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Key points for lecture 4 Forgetting: good or bad?

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1 Key points for lecture 4 Forgetting: good or bad?
How does the Deese / Roediger / McDermott (DRM) paradigm work? Which factors increase or decrease false memory? What are the actual underlying (cognitive) causes of false memory? Reisberg, Chapter 7.

2 When Memories Go Wrong What happens when your memory of an event does not correspond to what actually happened? In what ways can our decisions get warped by an inaccurate memory? Are we always aware when this happens? The readings from Reisberg for today’s lecture are in Chapter 7 (or chapter six if you are using the first edition). The chapter ranges quite widely over a number of topics, not all of which are directly relevant to today’s lecture. So to help you, pay particular attention to the following topics from the chapter :- ‘Remembering what was said versus remembering gist’ ‘The Deese-Roediger-McDermott Paradigm’ ‘Interference: blurring of similar episodes’ ‘Rembering versus knowing’

3 Forgetting Is Normal! And desirable! The Case of “S” (Luria, 1968)
Perfect memories, photographic memories and so on, are few and far between. For the vast majority of us, forgetting things gradually over time is a normal part of life. And in some cases, being able to forget is very welcome - as I briefly mentioned a couple of lectures ago, patients who suffer post traumatic stress disorders would very much like to be able to forget the horrible events of their past but they simply cannot. So having the ability to recall everything perfectly, in other words never being able to forget anything, is not something that you should necessarily want to have. Reisberg briefly mentions a report from the Russian Neuropsychologist Luria, about a fellow called 'S', who couldn’t forget anything that happened to him.

4 The Case of “S” “S” did not benefit a great deal from having a ‘perfect’ memory. Impaired ability to abstract general knowledge from his experiences. Related to his inability to forget specific details of each event? Almost the opposite of Varga-Khadem’s amnesic children. ‘S’ found it extremely difficult to construct general knowledge, and reason about the world. But, he seemed to have perfect access to all the raw data of his experiences. He could state in minute detail just about everything that had ever happened to him, and Luria was able to verify that this was the case. But despite this, S wasn’t able to abstract any general knowledge out of all of this data. Reisberg mentions Luria's report that S was so incapable of abstracting out knowledge from his experiences, that he had difficulty understanding that two different dogs, seen on different occasions, were both DOGS, could both be thought of as instances of a 'DOG'. And it seems that 'S's problem in creating general knowledge was related to his inability to forget the specific details that distinguished between each and every DOG that he had seen. So in a sense, 'S' could find something novel in every experience, and very few things would have been just familiar to him, i.e. a repetition of the same kind of event or object. In a way, 'S's predicament is the opposite to the one afflicting the amnesic children reported by Varga-Khadem and colleagues I mentioned last week. These kids seemed to have lost all episodic details, and were reliant on familiarity information as a basis for their memory judgements.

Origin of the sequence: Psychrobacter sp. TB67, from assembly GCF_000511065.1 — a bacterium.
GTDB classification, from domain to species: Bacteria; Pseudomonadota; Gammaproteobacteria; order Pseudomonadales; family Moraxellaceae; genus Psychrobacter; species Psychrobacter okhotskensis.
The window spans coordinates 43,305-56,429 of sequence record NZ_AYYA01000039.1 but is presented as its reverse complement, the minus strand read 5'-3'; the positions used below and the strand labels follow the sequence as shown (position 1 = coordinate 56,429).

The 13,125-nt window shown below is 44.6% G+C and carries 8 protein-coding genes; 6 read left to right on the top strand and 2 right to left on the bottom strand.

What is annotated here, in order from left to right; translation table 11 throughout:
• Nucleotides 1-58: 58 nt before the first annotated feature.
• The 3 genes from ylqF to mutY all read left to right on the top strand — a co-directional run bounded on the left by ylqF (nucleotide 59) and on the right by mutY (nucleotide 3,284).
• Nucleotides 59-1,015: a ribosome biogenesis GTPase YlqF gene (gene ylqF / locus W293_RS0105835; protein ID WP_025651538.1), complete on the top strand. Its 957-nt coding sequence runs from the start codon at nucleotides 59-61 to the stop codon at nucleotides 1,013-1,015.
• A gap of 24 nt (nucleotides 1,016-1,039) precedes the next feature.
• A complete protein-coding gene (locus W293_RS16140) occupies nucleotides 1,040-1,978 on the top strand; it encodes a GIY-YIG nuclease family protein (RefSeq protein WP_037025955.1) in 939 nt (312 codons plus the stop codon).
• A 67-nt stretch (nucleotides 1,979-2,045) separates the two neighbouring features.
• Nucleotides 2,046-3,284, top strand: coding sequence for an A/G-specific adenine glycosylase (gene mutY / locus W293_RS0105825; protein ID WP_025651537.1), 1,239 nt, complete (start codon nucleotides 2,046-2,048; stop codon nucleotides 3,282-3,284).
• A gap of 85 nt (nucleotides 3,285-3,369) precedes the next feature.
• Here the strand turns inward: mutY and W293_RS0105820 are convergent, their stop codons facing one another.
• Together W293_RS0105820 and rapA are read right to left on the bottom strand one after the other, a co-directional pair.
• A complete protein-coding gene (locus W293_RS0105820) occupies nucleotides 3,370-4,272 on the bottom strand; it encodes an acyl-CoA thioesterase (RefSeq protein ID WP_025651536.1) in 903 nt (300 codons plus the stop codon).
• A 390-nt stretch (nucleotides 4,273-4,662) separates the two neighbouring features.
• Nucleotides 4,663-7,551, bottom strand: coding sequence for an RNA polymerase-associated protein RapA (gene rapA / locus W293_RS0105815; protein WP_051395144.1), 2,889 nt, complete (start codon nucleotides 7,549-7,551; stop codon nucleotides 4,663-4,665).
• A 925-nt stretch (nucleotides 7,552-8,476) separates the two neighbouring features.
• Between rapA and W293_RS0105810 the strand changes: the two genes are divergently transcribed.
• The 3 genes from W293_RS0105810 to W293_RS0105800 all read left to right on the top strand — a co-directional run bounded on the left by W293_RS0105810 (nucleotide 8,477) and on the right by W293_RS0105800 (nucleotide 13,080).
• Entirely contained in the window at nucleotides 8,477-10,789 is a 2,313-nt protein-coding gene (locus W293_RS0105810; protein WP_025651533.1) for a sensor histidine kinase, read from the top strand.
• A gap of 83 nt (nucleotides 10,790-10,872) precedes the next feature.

5 Episodic vs. Semantic Memory
Baddeley’s Metaphor Our general knowledge is represented in a distinct ‘semantic’ Memory

6 Episodic & Semantic Components of Autobiographical Memory
Parker et al. (2006), Neurocase 12: pages (pdf available via my webpages) Case A.J. : ‘…highly superior semantic autobiographical memory’

7 Sources of Error in Normal Memory
Forgetting. A natural feature of our memory? Recollection and familiarity may have to trade off against one another all the time. How might their interaction distort our memory of the past, and mislead our judgement? In normal people forgetting goes on all the time, which I guess you could view as a kind of error, but only if our memory was meant to be perfect. What I mean is, the fact that we forget doesn’t mean that our memories are not working properly. There may have been no need for our memories to have evolved in that way. And in fact we have seen in the case of 'S' that perfect, total recall, can interfere with cognitive functioning in other domains. So our ability to reason and categorise things might be a positive and natural consequence of forgetting. In normal people who don’t have either a photographic memory, or amnesia caused by brain damage, episodic memory and familiarity are both working, they both interact and trade off against one another, probably all the time. A great deal of recent attention in the cognitive literature on memory has focussed on how this interaction might introduce bias or distortions into all, or potentially all, of our judgements and decisions. And one reason why this area of research has attracted such interest is because of the serious consequences that distortions of memory can have in real life, in all sorts of domains. This is particularly true within the legal system, where you own future, or that of someone else, might depend upon 1) the accuracy of your memory, 2) your confidence in your memory, and 3) the validity that the court assigns to your testimony.